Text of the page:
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Sigma-Aldrich Tweaks Web Formula

By Kim S. Nash  |  Posted 2002-07-10 Print this article Print

The chemical supplier designed its Web site to stand on its own. When online sales took off, the site no longer clicked.

If you worked in Sigma-Aldrich's customer service group three or four years ago, you performed some ugly gyrations to fill the orders of online shoppers. PDF Download

Like a lot of companies, Sigma-Aldrich—a supplier of chemicals to research laboratories—put up an electronic- commerce site in late 1998. At the time, the company didn't expect much. It hadn't even connected the Web site to core inventory and order-processing systems. It was just an experiment to see what the Internet could do.

Turns out that lab-coated scientists searching for new weed killers, or perfumes, or potential cancer cures liked ordering their chemicals from Sigma's site, dubbed Pipeline. Web orders arrived in unexpected volumes. Pipeline brought in $1 million in sales within six months of opening. That's a lot of point and click, considering that a typical order is worth just $200 to $300.

Suddenly, Sigma had to run like mad. Not only did the company lack logical routines for managing Web sales, but the way the site was built—isolated from the SAP software that runs Sigma's inventory, sales and distribution groups—actually bogged down sales.

The starter version of Pipeline was built on the IBM Lotus Domino Web server. That was mainly because Domino was the software in which Sigma, a $1.2 billion specialty chemicals maker, had created its product catalogs. Domino didn't talk to the SAP enterprise resource planning applications, which Sigma had begun rolling out the year before.

To move a Web sale through Sigma, workers had to key incoming online orders into the SAP order-processing application manually, transcribing them from flat files spit out by Domino. Then, because the Web site didn't have current inventory information, sales agents often had to phone Web customers to tell them of backlogs or changes to ship-dates.

A typical Web order took 1.5 times longer to process than a traditional phone order. So where it took about eight minutes to handle a phone sale, one from the Web ate up 12 minutes.

All told, customer service agents who averaged 60 telephone orders per day could do just 40 to 45 Web orders a day. That was bad news for Sigma, and the experience was bad for online customers, who were getting only the veneer of an electronic transaction.

"We created all these Web orders that were less efficient," says Brad Johnson, director of e-business at Sigma in St. Louis. "It took us two months after deploying that first Web site to realize we needed to integrate with SAP."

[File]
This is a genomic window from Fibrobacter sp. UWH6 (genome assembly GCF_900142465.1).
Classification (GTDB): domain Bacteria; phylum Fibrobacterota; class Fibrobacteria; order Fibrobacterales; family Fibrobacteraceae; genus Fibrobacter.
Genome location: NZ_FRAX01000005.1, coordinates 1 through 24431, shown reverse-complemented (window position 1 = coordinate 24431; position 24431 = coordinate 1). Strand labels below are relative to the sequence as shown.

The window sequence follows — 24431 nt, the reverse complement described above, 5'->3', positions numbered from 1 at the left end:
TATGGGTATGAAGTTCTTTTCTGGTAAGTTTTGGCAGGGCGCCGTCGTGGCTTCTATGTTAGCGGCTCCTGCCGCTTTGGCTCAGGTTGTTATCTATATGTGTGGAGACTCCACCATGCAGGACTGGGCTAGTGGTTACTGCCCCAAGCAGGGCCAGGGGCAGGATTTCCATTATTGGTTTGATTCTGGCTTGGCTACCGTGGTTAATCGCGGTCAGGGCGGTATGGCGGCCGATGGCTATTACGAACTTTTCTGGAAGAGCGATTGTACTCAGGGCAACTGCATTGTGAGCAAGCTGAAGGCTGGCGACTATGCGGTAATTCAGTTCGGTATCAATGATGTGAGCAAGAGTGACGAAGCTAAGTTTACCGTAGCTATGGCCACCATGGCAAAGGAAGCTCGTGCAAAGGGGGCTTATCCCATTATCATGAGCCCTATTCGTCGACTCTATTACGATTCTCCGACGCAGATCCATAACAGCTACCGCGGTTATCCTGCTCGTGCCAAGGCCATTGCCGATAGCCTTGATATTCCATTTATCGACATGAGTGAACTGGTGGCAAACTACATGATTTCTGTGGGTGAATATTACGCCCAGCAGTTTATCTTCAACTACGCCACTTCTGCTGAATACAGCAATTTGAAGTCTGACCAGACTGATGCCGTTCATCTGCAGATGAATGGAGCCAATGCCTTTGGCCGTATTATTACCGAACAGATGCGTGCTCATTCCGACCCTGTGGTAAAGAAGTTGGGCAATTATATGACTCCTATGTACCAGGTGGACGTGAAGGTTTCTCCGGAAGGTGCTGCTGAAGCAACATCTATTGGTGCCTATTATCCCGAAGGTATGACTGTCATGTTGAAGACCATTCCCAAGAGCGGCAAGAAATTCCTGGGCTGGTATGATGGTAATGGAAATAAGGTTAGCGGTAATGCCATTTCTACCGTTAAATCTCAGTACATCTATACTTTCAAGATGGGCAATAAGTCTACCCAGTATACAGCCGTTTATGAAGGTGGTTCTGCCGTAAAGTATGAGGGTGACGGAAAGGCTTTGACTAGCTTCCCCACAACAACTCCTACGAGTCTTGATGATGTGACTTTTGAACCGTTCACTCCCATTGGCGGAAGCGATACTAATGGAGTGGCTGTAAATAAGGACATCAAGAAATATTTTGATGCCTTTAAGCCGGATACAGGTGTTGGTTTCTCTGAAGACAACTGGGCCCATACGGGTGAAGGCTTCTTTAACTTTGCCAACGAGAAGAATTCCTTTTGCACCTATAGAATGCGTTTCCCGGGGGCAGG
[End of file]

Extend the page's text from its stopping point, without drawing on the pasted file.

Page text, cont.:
The realization was the easy part; making it happen was hard. Sigma runs SAP's R/3 suite, version 3.0, with no Web support built in. Johnson had to find middleware that could translate the Web attributes of Domino into the language of SAP, and vice versa. He talked to 15 vendors before Haht Commerce, in Raleigh, N.C., came and did a demonstration of its middleware that convinced him to buy. Sigma also hired Haht consultants.

"They were able, in a couple of days, to show us they could integrate with that older SAP system," Johnson says. "We had had problems finding people and technology for doing that integrating."

The result: Domino hosted Sigma's catalogs of specialty chemicals and online search capabilities and enabled customers to place an item in a shopping basket. Haht then kicked in to query SAP about inventory levels, distribution schedules and pricing. Ultimately, Sigma dropped Domino altogether for the Hahtsite package of electronic commerce software, a cleaner setup. "An order is routed directly into the SAP system, untouched by human hands," Johnson says.

The integration project cost $1.9 million and took six months. Internal technology and operations personnel accounted for 57% of spending, consultants from Haht and other firms were 17%, software was 21% and hardware, 5%.

The work brought benefits worth $4.7 million over the last three years, according to an analysis late last year by Nucleus Research, a consultancy that helps companies figure return on investment in technology projects. Haht's funding of Nucleus' study raises questions about whether every aspect of it is complete. Nevertheless, it's easy to see what drove the benefits at Sigma.

To start with, the number of calls ringing into the customer service center dropped. After integration, online shoppers could see—as they placed orders— current inventory levels and delivery timetables. Previously, those two areas had prompted numerous questions from customers. And because software took over every step in processing Web orders, Pipeline became far more efficient than telephone ordering. If Sigma didn't have its Web site but was still taking in the same volume of sales as it does today, it would have had to hire 26 extra call-center agents by now, Johnson says.

Even more important than the efficiency is the steady climb in online sales sigma has seen. In the last quarter of 1999, Pipeline accounted for 5% of Sigma's U.S. Sales of scientific research chemicals. Last quarter, it was up to 19%, or $31 million. Johnson says the site is on track to generate $140 million in sales this year. Once Pipeline reaches 25% of sales—Sigma's goal by the end of next year—the site should be profitable, says Karen Gilsenan, an analyst at Merrill Lynch in New York. The web site "Is allowing them to keep current customers happy and reach new customers," Gilsenan says. "It's an important competitive advantage."